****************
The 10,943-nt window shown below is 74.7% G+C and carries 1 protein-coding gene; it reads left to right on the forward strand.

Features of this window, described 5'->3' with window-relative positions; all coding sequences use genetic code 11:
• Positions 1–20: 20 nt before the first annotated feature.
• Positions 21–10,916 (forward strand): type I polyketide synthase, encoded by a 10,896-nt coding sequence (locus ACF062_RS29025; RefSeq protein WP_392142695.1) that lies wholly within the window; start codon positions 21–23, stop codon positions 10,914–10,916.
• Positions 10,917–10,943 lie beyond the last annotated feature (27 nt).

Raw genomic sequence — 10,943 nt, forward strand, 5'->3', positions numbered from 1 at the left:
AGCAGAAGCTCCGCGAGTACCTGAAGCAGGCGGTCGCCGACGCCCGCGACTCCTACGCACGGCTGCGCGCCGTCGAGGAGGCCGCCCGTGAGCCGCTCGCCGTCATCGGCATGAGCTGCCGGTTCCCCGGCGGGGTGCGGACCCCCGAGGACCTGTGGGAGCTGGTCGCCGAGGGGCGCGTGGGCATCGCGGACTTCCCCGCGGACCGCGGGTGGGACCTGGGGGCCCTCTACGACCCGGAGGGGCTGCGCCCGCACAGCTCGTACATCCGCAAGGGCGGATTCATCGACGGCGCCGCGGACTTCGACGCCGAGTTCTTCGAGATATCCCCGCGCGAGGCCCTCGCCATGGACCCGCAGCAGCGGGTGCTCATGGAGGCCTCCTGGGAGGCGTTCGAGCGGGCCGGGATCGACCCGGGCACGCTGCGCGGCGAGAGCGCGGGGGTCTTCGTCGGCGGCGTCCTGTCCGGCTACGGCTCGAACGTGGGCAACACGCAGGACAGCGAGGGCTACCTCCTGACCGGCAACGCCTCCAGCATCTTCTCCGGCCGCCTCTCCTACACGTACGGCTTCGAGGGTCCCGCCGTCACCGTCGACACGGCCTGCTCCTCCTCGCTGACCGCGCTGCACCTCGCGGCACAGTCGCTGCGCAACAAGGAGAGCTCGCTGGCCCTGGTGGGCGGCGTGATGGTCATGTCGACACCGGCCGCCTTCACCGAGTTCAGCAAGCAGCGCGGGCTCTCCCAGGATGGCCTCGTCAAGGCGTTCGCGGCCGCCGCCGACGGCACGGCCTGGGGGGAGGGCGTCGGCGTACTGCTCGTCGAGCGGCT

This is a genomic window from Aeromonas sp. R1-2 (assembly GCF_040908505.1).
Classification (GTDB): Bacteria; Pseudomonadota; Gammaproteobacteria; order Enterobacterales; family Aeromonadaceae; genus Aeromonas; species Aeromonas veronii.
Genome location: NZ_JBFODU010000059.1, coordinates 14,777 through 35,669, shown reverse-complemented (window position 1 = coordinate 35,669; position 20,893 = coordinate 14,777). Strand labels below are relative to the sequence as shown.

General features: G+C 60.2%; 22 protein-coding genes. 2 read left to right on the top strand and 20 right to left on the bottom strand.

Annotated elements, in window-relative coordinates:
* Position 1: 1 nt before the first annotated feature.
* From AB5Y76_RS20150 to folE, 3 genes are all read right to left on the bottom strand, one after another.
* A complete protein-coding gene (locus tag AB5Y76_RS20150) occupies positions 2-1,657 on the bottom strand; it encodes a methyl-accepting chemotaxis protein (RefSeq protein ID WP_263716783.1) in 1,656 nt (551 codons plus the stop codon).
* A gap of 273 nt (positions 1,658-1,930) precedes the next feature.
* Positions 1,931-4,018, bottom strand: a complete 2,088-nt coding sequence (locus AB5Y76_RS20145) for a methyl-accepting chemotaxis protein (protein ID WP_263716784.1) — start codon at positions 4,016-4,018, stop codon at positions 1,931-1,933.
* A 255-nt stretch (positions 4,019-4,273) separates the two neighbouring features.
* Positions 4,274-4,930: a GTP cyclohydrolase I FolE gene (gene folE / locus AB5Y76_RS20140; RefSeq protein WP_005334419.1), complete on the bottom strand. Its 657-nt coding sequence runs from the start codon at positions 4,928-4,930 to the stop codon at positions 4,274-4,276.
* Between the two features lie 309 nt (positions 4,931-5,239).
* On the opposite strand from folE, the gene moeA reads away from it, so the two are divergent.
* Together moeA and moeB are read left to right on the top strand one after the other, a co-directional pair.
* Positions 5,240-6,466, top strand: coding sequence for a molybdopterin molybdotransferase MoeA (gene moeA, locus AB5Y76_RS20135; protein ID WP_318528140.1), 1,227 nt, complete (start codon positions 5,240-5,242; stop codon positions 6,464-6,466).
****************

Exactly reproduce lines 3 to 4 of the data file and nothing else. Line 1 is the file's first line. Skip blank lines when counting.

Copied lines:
• Positions 1–20: 20 nt before the first annotated feature.
• Positions 21–10,916 (forward strand): type I polyketide synthase, encoded by a 10,896-nt coding sequence (locus ACF062_RS29025; RefSeq protein WP_392142695.1) that lies wholly within the window; start codon positions 21–23, stop codon positions 10,914–10,916.